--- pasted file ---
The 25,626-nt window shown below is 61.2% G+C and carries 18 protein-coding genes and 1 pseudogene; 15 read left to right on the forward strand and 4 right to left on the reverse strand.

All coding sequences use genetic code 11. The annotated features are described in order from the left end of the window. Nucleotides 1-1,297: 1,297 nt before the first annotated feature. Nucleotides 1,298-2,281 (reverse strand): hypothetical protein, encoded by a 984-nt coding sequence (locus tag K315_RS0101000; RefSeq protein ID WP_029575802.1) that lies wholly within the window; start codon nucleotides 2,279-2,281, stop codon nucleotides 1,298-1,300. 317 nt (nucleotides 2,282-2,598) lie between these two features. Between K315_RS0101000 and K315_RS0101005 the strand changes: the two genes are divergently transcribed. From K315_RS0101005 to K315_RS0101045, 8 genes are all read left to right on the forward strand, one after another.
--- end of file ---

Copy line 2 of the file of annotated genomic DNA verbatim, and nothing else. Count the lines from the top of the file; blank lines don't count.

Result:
All coding sequences use genetic code 11. The annotated features are described in order from the left end of the window. Nucleotides 1-1,297: 1,297 nt before the first annotated feature. Nucleotides 1,298-2,281 (reverse strand): hypothetical protein, encoded by a 984-nt coding sequence (locus tag K315_RS0101000; RefSeq protein ID WP_029575802.1) that lies wholly within the window; start codon nucleotides 2,279-2,281, stop codon nucleotides 1,298-1,300. 317 nt (nucleotides 2,282-2,598) lie between these two features. Between K315_RS0101000 and K315_RS0101005 the strand changes: the two genes are divergently transcribed. From K315_RS0101005 to K315_RS0101045, 8 genes are all read left to right on the forward strand, one after another.